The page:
My husband works full time and is a retired military veteran so he makes too much money, but since we have to home school because of my son's academic and physical differences we can't afford anything else on top of educational supplies, piano lessons, theater which includes dancing (this is the only place he has close friends) and swimming, and there is no way we can afford anything else.

At Cub Scout camp my son does not have the endurance that the other scouts have. He gets tired before they do and has to miss some of the activities. He can't sleep because he hears noises that most people don't notice.

I think his differences are beginning to be more noticeable now because other kids' physical skills keep progressing and his seem to stay the same. He doesn't get worse, but he doesn't get better either.

It feels like nobody understands, especially at Cub Scout camp. I know they think I should try to toughen him up by forcing him to do things he is not very good at. I know they think I am the reason he is the way he is.

I saw it in the cub scout leader's eyes when I tried to explain that might not be a good idea to let my son stay in a tent with other boys who do not have his issues. We tried to talk my son into trying it, but in the end we let him make his own decision and he decided to stay with us.

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Aug 15, 2018

by: Anonymous

I have to be honest, my answers to your questions will be direct as I feel there are some things that should be happening that aren't. This is to help, not to hurt, ok? I do hope you take it this way.

The most important statement in your submission was "my son has never had any kind of therapy even though he showed signs of vestibular dysfunction, poor muscle tone and coordination."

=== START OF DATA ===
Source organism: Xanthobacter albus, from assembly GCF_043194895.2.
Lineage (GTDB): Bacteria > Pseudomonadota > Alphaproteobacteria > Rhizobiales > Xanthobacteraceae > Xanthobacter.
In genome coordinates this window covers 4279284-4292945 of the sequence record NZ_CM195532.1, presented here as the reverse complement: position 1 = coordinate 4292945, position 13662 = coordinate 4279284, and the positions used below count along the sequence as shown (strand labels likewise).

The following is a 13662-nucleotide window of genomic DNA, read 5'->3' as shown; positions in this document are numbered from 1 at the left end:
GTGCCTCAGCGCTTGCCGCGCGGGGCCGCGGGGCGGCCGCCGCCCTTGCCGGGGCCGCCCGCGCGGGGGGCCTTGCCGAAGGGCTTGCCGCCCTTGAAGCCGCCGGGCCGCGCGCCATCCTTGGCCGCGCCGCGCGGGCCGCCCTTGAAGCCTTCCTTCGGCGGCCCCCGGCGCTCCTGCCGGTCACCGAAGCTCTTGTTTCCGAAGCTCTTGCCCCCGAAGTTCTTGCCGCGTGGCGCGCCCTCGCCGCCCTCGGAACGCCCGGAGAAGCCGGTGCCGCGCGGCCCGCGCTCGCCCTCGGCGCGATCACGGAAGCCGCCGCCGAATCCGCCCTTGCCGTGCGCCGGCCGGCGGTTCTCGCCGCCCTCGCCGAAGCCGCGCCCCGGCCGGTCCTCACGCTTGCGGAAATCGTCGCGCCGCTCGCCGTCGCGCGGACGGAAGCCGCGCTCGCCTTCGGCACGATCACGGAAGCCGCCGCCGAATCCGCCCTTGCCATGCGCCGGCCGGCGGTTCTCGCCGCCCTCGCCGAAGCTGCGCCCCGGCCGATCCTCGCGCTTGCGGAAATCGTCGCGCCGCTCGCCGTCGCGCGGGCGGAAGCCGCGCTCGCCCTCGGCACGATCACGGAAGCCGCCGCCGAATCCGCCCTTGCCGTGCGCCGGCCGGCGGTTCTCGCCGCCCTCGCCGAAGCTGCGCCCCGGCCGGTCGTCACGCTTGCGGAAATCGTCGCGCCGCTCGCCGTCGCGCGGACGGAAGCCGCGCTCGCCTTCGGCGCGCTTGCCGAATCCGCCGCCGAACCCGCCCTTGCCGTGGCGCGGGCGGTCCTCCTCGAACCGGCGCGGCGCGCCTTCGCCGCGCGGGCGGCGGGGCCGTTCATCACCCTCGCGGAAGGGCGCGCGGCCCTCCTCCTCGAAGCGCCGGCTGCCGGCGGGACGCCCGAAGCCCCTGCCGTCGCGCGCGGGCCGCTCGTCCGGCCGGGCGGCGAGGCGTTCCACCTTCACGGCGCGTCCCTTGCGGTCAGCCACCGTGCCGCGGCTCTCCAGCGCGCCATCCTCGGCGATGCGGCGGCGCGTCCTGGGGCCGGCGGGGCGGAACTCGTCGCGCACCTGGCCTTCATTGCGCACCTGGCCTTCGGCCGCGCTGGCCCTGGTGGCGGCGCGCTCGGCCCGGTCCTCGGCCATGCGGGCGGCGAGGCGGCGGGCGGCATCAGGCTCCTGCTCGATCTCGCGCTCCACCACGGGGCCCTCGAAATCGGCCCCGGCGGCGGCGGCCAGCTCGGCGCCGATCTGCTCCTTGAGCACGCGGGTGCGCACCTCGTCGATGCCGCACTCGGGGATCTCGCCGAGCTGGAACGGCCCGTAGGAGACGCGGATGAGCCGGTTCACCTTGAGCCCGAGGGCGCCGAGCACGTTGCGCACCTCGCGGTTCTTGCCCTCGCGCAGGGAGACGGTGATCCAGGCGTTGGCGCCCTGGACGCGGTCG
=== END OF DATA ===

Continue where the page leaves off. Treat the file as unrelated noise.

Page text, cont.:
I understand you said no therapy was recommended (or even if it was, insurance issues... I'll talk about that in a minute). My question is... WHY?

I find it hard to imagine there were developmental issues and no therapy took place. So... someone dropped the ball on this one (the therapist? you? a doctor? insurance?). At this point, it doesn't matter who... it just matters that things have not gotten better for him because he has not received treatment/therapy. Here in lies the problem. He needs therapy. He will not get better without therapy. Bottom line.

Ok, the second thing that concerns me is that he is in a group of six year olds for swimming. His self-esteem is bound to suffer. He definitely needs therapy before he needs to be in swimming lessons... to correct and address the underlying problem.

You were right when you talked about not forcing him to do things his body cannot do. This applies to the swimming as well. Although swimming is and can be very therapeutic for SPD kids, it needs to be done with a one to one (or 2,3 to 1, etc.) ratio, in a therapeutic setting with a qualified professional.

For example, an OT or PT. Or, if it is done via regular swimming lessons it must be done with a teacher who understands SPD and his particular issues and can work with him the way he needs to be worked with.

Which brings me to another point... the insurance issue. You stated that you thought someone else you knew received therapy because they get Medicaid? And you won't/don't/may not because you have TriCare?